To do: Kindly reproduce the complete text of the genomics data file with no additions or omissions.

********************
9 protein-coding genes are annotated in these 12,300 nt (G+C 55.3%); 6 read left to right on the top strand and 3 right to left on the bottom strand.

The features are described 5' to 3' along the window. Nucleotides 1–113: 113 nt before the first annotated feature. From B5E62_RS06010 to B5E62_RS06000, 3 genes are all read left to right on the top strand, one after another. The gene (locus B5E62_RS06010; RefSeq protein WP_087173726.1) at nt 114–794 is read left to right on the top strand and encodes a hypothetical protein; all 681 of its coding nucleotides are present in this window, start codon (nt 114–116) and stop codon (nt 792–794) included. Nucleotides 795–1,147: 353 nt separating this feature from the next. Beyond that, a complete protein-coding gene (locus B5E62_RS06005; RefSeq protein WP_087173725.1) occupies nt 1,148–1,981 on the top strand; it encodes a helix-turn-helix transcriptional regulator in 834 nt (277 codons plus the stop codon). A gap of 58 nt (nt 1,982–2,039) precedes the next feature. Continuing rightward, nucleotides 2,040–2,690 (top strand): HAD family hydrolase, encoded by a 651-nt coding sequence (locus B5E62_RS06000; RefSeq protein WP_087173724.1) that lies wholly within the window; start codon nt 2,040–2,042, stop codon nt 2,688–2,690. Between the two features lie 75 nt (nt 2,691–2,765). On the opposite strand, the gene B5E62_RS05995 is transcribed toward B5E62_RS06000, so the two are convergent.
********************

9 protein-coding genes are annotated in these 12,300 nt (G+C 55.3%); 6 read left to right on the top strand and 3 right to left on the bottom strand.

The features are described 5' to 3' along the window. Nucleotides 1–113: 113 nt before the first annotated feature. From B5E62_RS06010 to B5E62_RS06000, 3 genes are all read left to right on the top strand, one after another. The gene (locus B5E62_RS06010; RefSeq protein WP_087173726.1) at nt 114–794 is read left to right on the top strand and encodes a hypothetical protein; all 681 of its coding nucleotides are present in this window, start codon (nt 114–116) and stop codon (nt 792–794) included. Nucleotides 795–1,147: 353 nt separating this feature from the next. Beyond that, a complete protein-coding gene (locus B5E62_RS06005; RefSeq protein WP_087173725.1) occupies nt 1,148–1,981 on the top strand; it encodes a helix-turn-helix transcriptional regulator in 834 nt (277 codons plus the stop codon). A gap of 58 nt (nt 1,982–2,039) precedes the next feature. Continuing rightward, nucleotides 2,040–2,690 (top strand): HAD family hydrolase, encoded by a 651-nt coding sequence (locus B5E62_RS06000; RefSeq protein WP_087173724.1) that lies wholly within the window; start codon nt 2,040–2,042, stop codon nt 2,688–2,690. Between the two features lie 75 nt (nt 2,691–2,765). On the opposite strand, the gene B5E62_RS05995 is transcribed toward B5E62_RS06000, so the two are convergent.